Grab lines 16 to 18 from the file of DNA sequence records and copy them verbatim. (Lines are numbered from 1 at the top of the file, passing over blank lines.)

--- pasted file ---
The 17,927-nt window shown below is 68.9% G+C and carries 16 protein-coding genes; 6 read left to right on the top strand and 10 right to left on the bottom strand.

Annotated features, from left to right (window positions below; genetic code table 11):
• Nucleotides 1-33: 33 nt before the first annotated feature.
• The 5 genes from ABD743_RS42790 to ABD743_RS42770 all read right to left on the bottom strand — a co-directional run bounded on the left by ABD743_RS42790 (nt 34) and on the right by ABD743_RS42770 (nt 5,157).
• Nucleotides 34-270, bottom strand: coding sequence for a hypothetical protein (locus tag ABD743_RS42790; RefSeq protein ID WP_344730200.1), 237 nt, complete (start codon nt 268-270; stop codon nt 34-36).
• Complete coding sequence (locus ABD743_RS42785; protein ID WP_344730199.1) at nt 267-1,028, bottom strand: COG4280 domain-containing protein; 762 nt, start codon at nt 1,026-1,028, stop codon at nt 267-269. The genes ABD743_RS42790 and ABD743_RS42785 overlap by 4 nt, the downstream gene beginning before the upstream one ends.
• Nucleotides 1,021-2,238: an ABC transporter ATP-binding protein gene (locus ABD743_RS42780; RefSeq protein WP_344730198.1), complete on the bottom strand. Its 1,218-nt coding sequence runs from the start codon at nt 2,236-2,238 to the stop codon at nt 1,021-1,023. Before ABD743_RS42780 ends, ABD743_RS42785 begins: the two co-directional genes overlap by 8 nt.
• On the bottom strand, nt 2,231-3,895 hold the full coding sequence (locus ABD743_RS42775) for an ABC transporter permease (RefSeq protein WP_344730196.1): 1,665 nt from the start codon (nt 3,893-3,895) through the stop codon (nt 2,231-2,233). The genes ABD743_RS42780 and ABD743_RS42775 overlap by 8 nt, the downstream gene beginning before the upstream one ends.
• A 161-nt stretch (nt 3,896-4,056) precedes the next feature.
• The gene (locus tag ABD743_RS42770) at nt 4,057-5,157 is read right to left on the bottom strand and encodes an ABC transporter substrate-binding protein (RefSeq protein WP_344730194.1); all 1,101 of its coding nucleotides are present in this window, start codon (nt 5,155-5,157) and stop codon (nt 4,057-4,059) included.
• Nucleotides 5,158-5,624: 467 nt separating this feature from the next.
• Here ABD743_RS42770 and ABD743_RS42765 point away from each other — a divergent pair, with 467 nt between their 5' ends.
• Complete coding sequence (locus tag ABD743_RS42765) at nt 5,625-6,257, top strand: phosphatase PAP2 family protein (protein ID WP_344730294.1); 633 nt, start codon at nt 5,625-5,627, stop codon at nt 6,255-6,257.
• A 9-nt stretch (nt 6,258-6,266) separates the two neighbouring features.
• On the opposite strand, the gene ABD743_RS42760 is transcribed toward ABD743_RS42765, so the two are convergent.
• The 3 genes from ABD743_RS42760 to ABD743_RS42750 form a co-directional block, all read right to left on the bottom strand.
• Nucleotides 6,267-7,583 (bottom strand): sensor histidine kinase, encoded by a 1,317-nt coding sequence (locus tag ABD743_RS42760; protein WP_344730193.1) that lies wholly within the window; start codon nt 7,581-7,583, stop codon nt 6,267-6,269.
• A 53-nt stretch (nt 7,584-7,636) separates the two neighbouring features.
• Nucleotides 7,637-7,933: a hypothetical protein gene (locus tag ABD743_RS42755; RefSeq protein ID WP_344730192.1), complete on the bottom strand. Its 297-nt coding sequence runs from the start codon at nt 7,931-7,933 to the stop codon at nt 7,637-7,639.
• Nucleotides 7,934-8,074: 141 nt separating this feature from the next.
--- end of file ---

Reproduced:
• The 3 genes from ABD743_RS42760 to ABD743_RS42750 form a co-directional block, all read right to left on the bottom strand.
• Nucleotides 6,267-7,583 (bottom strand): sensor histidine kinase, encoded by a 1,317-nt coding sequence (locus tag ABD743_RS42760; protein WP_344730193.1) that lies wholly within the window; start codon nt 7,581-7,583, stop codon nt 6,267-6,269.
• A 53-nt stretch (nt 7,584-7,636) separates the two neighbouring features.